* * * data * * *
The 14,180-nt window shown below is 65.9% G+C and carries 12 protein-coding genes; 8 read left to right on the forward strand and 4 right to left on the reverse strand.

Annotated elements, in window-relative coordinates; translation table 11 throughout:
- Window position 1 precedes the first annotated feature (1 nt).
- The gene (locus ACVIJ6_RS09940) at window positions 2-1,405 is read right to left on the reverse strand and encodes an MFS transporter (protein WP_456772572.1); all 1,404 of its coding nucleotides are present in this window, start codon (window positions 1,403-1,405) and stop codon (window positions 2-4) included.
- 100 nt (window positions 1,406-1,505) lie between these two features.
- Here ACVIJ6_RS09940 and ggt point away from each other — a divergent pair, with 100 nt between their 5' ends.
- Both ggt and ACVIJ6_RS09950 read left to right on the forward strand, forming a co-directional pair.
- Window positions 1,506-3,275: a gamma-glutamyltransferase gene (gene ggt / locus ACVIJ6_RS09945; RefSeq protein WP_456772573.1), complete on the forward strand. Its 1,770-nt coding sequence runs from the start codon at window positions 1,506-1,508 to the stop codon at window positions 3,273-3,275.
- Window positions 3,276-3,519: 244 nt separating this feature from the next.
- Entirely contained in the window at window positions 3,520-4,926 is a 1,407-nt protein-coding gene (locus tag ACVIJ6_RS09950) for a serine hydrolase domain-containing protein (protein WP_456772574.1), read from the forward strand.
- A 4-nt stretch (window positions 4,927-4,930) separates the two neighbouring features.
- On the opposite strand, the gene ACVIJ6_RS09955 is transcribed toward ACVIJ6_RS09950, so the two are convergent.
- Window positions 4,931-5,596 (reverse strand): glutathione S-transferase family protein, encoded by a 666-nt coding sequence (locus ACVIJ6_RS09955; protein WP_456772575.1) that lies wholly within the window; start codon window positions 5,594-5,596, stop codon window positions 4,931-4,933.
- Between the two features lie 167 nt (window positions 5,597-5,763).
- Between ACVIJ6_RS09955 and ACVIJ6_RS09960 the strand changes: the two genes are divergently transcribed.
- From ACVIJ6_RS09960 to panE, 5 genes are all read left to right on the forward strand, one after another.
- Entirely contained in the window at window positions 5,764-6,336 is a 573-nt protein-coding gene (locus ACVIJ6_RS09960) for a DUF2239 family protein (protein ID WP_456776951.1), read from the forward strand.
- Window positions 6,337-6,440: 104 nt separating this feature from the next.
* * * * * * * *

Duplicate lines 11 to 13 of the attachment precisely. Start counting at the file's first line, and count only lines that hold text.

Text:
- A 4-nt stretch (window positions 4,927-4,930) separates the two neighbouring features.
- On the opposite strand, the gene ACVIJ6_RS09955 is transcribed toward ACVIJ6_RS09950, so the two are convergent.
- Window positions 4,931-5,596 (reverse strand): glutathione S-transferase family protein, encoded by a 666-nt coding sequence (locus ACVIJ6_RS09955; protein WP_456772575.1) that lies wholly within the window; start codon window positions 5,594-5,596, stop codon window positions 4,931-4,933.